Antibiotics in Animals

The lines are blurred when it comes to knowing exactly where it is your food came from and – if not more importantly – what it is you are ingesting. Recently, food conglomerates such as McDonald’s have made the decision to stop serving chicken raised on antibiotics intended for human-use. This is a huge change to American fast-food chains that will hopefully catch on amongst other food restaurants and influence modern day farming practices.
Feeding animals antibiotics intended to help fight human infections is the problem at hand. The reason behind this trend that has been going on for decades now is simple: big money.  When animals are routinely fed these medications, they grow at a faster rate on smaller amounts of food. The bigger the livestock, the more money the producers will rake in.
This led to low levels of antibiotics being added to the food and water that animals consume on a daily basis. Antibiotics have always been used in farm animals, but were originally used to treat infections and prevent the spread of diseases.
The problem comes about when the bacteria develops an immunity to the antibiotics a result of consuming so much of the antibiotic. “Super bugs,” which are becoming resistant to antibiotics, are becoming more prevalent amongst humans and animals. According the the U.S Centers for Disease Control and Prevention, over two million people in the United States fall victim to drug-resistant infections per year. The death rate is 23,000.
Last September, a report to the White House stated, “The evolution of antibiotic resistance is now occurring at an alarming rate and is outpacing the development of new countermeasures capable of thwarting infections in humans. This situation threatens patient care, economic growth, public health, agriculture, economic security and national security.” The list of all the negative effects that feeding human antibiotics to animals seem never-ending.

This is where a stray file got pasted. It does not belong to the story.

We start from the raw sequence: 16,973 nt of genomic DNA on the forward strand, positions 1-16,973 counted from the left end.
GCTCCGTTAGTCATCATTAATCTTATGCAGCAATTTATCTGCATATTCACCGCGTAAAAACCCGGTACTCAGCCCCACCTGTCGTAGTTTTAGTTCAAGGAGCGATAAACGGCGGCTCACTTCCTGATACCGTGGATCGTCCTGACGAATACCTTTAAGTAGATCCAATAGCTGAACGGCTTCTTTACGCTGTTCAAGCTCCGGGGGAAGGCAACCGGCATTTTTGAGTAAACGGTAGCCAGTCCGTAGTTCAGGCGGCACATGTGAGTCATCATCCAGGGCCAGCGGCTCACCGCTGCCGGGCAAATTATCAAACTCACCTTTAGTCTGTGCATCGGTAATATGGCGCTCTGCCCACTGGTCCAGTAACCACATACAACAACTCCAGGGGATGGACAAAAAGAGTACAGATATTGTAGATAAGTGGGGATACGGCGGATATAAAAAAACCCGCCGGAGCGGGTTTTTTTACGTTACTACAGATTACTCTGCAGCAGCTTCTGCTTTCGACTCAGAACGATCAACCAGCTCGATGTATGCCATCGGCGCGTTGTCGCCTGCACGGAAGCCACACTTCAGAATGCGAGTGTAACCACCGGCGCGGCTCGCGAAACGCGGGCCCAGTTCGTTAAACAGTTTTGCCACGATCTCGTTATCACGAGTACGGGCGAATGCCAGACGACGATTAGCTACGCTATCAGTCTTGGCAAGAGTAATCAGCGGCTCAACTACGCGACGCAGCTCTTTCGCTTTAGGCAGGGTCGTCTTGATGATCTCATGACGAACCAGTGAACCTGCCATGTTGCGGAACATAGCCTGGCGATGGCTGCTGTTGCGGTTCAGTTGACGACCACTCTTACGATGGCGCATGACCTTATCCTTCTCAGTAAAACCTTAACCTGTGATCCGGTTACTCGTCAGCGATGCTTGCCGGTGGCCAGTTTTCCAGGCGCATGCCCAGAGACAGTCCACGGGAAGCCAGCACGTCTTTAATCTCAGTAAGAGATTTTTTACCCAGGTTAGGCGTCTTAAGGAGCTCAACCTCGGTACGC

McDonald’s has now stopped using chickens that have been fed antibiotics to promote growth along with other food chains such as Chick-fil-A, Chipotle, and Panera. In addition to their chicken suppliers McDonald’s will also stop selling milk that has come from cows that were fed artificial growth hormones. Chicken conglomerate Perdue is no longer feeding these types of medications to their livestock, and Tyson Foods and Costco Wholesale are following in Perdue’s footsteps. Farmers will continue using antibiotics solely for animals to prevent infections and diseases known as ionophores. Back in 2013, the President’s Council of Advisors on Science and Technology came up with three focal areas to bring the antibiotic-resistance crisis under control. These areas were to improve surveillance of the rise of antibiotic-resistant bacteria, increase longevity of current antibiotics and increase the rate that new antibiotics are discovered and developed.
Hopefully more and more corporations and farmers will catch on and put an end to feeding harmful antibiotics to livestock for the purpose of growth and financial gains.

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